As I have often said before, the Diocese in Europe is different from the rest of the Church of England (and the Church in Wales) in so many ways. One of them is that people in Europe seem to relish synods! It may be something to do with the way European democracy has been shaped in the light of two world wars; and the importance placed on debate and public consultation, in a historic context where these things were denied for long periods of time. ‘On the Island’ Synods are often seen as talking shops reserved for the ecclesiastical enthusiast. When I was an Archdeacon in North Wales, I once heard someone describe a synod as ‘a group of Anglicans waiting to go home.’
The meeting of the 2017 Synod of the Archdeaconry of France was, by contrast, a happy and energetic group of Anglicans, keen and ready to engage with a busy agenda. Worship, reflection, business and discussion all combined to provide an inspiring programme. Many of those present commented on the ‘lightness of touch’ that seemed to permeate our time together at L’Abbaye de Saint Jacut de la Mer, near Dinard, in Brittany. The sisters who staff the Abbey provided us with excellent (and typically French) food; while the evening bar (supplemented one evening by a ‘pub’ quiz) provided an opportunity for people to relax and invest in important relationships.
I was especially delighted the Bishop was able to be with us for the whole of Synod, and that he has committed to being with us for all future synods. His presentation on the Diocesan Strategy was warmly welcomed and evoked a confident and positive response, not least during the group discussions.
The daily Bible Studies were given by Dr Meg Warner of King’s College, London. She enabled us to explore the themes of Sabbath and Exile, drawing parallels between the experience of our Jewish forebears and contemporary challenges: not least in the aftermath of Brexit and the election of Donald Trump.
Minorities and Myth-busting
Much of the growing discussion about the place of religion in France’s public life has been in response to Islamist terror attacks. This has also fuelled right-wing, anti-Islamic populism and accounts, in part, for the growth of the Front National and its antipathy towards immigration.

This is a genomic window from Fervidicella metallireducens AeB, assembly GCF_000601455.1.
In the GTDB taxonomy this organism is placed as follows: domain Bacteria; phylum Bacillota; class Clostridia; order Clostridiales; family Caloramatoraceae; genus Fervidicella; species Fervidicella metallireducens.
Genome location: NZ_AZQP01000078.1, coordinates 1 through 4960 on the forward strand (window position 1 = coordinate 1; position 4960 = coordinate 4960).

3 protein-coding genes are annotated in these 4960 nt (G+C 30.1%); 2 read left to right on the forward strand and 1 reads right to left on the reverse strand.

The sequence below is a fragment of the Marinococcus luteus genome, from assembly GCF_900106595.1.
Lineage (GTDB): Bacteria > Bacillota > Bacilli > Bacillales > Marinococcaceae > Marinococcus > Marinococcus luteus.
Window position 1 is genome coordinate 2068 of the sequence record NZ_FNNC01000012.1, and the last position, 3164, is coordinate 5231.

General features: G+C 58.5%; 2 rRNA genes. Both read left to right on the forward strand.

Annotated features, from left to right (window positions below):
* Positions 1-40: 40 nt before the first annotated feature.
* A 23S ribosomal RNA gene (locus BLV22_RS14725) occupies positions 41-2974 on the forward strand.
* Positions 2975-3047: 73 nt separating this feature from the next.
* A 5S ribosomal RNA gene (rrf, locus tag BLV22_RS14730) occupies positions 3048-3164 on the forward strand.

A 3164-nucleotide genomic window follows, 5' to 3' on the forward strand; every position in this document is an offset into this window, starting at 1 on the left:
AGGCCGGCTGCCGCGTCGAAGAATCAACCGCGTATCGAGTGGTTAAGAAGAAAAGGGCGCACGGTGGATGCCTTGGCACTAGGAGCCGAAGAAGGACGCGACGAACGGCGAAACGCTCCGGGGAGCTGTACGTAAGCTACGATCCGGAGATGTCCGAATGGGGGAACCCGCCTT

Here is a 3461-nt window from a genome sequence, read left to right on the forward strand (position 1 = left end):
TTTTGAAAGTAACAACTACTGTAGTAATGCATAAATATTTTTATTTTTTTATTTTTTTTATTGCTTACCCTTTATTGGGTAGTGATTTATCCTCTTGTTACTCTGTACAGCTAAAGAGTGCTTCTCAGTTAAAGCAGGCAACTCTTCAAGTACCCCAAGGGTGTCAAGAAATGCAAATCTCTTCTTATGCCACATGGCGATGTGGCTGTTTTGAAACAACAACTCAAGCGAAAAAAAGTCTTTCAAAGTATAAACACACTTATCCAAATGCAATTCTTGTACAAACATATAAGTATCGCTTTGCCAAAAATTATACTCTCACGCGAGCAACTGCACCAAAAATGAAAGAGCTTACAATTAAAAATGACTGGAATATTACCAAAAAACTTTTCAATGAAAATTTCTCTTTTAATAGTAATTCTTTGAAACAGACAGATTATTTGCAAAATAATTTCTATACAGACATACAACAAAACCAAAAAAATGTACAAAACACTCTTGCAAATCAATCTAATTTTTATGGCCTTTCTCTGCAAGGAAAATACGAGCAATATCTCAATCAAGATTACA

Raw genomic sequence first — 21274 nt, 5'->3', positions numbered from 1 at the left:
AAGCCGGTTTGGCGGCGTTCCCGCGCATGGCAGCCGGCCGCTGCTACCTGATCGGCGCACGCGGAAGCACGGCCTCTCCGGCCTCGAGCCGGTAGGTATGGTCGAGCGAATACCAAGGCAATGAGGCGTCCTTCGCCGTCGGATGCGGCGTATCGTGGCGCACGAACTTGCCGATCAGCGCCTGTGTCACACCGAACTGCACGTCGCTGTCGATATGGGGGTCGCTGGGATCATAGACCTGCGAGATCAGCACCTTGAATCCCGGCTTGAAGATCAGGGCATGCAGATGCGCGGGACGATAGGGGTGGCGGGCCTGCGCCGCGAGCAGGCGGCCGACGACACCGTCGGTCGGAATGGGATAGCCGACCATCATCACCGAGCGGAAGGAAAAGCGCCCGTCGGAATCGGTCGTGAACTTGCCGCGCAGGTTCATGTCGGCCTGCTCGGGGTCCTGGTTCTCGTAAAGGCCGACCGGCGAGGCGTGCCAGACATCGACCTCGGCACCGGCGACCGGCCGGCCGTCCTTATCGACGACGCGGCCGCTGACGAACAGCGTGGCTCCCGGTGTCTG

Like Muslims, Anglicans are a religious minority in France, and we are ready and willing to contribute constructively to wider public debate. A keynote address by Professor Michel Bondurand, an Islamic scholar from the Sorbonne in Paris, was both welcome and timely. As well as providing people with some basic ‘facts’ about Islamic belief and culture, Michel dispelled some of the myths and mis-informed perceptions of Islam and its place in French society – not least by reminding us that Muslims account for only 7% of the population (it’s 3% in Britain, by the way) and not the 20-odd percent most people think it is.
The ‘D’ word has become loaded in Church circles in recent years and some commentators have even expressed disquiet about the overuse of the word. Is it a Trojan Horse for undermining the Church of England’s distinctive character, by placing greater emphasis on committed worshippers , and withdrawing from its vocation to serve everyone regardless of whether they attend church or not? A keynote address from the Diocesan Lay Discipleship Officer, Dr Clare Amos, sought to show that Discipleship and a classical Anglican understanding of the Church are not mutually exclusive. In particular, she helpfully explored the dynamics of cultivating a ‘Rule of Life’. Clare shared with us her first draft of a prayer for the whole Diocese and we look forward to having this as an important tool for our praying across the Diocese in Europe.
I was delighted that the Archbishop of Toulouse, Dom Robert Le Gall OSB, was with us. Archbishop Robert leads on Anglican-Roman Catholic relations for the French Conference of Catholic Bishops. With him, was the Bishop in whose Diocese we were meeting, Mgr Denis Moutel, the Bishop of St Brieuc and Treguier. It was striking how relaxed both bishops were in our company, worshipping with us as well as simply sharing in the agenda. The Archbishop of Toulouse left the synod with an archidiaconal invitation: next year I hope he will agree to preach!
I returned home from this week of synodical activity feeling very buoyed-up: not only by the positive atmosphere, but also by the range of talent and experience I encountered. We have some extremely gifted laity and clergy in France; and it was hugely encouraging to see people getting their teeth into the mission of the church at a strategic – as well as local – level. I am already getting excited about plans for next year’s synod, to be held again at St Jacut de la Mer on April 18-21.